Friday, July 19, 2013
I'm not the biggest fan of modern true crime -- my interests in this area really lie in older, historical true crime, but once in a while a book comes along that I just have to recommend. Lost Girls: An Unsolved American Mystery is one of them. You won't find any grisly details or any sort of recounting of horrendous murders here, simply because the mystery behind the deaths of the five young women around which this book is focused has not yet been solved. This is a book that from page one will draw you in and keep you there because it's that good. The author's writing and handling of the subject matter haunted me on a human level, and while the book is centered around a series of crimes, it's also a look at how each and every one of these "lost girls" and their families were failed by the system due to officials' indifference toward them, primarily based on what they did for a living.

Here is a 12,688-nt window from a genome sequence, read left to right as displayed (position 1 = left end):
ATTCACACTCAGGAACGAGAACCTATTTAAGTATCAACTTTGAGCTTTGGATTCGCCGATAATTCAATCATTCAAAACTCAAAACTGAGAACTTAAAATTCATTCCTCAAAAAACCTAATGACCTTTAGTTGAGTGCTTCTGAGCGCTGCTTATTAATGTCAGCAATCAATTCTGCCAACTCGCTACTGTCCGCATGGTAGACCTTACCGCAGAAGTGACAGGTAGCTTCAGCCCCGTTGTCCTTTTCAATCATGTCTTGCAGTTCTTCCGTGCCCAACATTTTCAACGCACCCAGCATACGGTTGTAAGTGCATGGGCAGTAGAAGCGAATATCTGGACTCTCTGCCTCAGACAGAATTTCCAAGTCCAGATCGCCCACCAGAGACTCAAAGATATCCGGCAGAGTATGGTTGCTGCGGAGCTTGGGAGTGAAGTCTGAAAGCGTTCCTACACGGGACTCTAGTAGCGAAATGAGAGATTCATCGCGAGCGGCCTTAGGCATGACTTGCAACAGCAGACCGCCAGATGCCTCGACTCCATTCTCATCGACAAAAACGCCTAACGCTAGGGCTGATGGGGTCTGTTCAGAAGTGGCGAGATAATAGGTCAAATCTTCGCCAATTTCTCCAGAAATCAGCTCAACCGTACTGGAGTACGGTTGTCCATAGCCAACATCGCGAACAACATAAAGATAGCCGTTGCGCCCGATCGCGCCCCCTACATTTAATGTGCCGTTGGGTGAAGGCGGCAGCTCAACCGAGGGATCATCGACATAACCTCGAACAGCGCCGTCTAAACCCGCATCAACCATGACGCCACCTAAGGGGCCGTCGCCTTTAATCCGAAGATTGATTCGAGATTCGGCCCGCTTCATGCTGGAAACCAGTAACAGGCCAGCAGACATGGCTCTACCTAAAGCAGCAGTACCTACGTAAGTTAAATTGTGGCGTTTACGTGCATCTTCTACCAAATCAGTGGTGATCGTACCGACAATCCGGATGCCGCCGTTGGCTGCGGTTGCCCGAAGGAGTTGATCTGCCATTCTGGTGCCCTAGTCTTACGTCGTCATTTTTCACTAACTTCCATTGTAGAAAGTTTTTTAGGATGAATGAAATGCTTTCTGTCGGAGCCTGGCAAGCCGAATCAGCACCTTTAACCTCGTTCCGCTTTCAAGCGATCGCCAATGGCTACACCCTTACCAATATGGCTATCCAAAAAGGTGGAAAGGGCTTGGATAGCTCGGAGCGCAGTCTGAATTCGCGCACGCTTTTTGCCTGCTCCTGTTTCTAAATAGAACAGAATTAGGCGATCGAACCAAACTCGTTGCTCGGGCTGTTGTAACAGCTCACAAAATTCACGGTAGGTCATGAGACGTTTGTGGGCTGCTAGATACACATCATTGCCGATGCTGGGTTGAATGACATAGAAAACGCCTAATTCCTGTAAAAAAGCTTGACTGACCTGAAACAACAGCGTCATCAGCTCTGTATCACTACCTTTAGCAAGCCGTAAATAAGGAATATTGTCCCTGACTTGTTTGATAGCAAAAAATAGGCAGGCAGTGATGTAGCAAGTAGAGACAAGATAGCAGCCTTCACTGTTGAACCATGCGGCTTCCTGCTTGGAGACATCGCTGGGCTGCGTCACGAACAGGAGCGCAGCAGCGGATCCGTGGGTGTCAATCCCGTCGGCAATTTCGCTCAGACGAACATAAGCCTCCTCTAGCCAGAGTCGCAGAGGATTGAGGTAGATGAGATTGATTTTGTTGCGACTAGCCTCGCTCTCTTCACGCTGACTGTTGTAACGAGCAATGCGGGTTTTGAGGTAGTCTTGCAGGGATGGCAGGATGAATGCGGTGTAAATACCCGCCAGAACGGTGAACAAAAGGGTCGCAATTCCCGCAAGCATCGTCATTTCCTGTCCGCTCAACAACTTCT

If you've been on the fence about this one, or if you've been thinking you'd wait to see what other people have to say, wait no more. There is no sensationalism here, no lurid details, nothing you'd find in what I consider crappy true crime books -- on the contrary, it is a book that is intelligent, sophisticated, and one that you will be thinking about long after you've finished it.
You can read more of what I have to say here; as far as I'm concerned, it's one of the best true crime books that's come along in a very long time.
Posted by NancyO at 3:17 PM